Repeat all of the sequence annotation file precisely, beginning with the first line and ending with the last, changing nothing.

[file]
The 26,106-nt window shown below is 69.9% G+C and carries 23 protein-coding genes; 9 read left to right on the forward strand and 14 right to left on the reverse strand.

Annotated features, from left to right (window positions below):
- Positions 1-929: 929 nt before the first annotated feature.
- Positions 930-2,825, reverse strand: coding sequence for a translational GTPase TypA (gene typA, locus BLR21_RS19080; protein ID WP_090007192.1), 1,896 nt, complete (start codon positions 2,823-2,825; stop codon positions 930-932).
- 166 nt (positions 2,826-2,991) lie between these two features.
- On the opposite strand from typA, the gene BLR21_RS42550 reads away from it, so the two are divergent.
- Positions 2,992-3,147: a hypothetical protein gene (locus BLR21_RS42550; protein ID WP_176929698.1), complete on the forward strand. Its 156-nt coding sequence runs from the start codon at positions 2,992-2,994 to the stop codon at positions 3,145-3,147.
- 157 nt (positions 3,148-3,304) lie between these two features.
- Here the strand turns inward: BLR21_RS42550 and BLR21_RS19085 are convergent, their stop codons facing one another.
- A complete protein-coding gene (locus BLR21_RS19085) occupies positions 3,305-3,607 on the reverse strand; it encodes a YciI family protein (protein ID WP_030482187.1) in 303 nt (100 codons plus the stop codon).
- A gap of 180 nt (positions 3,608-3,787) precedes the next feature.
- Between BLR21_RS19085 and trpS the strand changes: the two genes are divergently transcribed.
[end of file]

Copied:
The 26,106-nt window shown below is 69.9% G+C and carries 23 protein-coding genes; 9 read left to right on the forward strand and 14 right to left on the reverse strand.

Annotated features, from left to right (window positions below):
- Positions 1-929: 929 nt before the first annotated feature.
- Positions 930-2,825, reverse strand: coding sequence for a translational GTPase TypA (gene typA, locus BLR21_RS19080; protein ID WP_090007192.1), 1,896 nt, complete (start codon positions 2,823-2,825; stop codon positions 930-932).
- 166 nt (positions 2,826-2,991) lie between these two features.
- On the opposite strand from typA, the gene BLR21_RS42550 reads away from it, so the two are divergent.
- Positions 2,992-3,147: a hypothetical protein gene (locus BLR21_RS42550; protein ID WP_176929698.1), complete on the forward strand. Its 156-nt coding sequence runs from the start codon at positions 2,992-2,994 to the stop codon at positions 3,145-3,147.
- 157 nt (positions 3,148-3,304) lie between these two features.
- Here the strand turns inward: BLR21_RS42550 and BLR21_RS19085 are convergent, their stop codons facing one another.
- A complete protein-coding gene (locus BLR21_RS19085) occupies positions 3,305-3,607 on the reverse strand; it encodes a YciI family protein (protein ID WP_030482187.1) in 303 nt (100 codons plus the stop codon).
- A gap of 180 nt (positions 3,608-3,787) precedes the next feature.
- Between BLR21_RS19085 and trpS the strand changes: the two genes are divergently transcribed.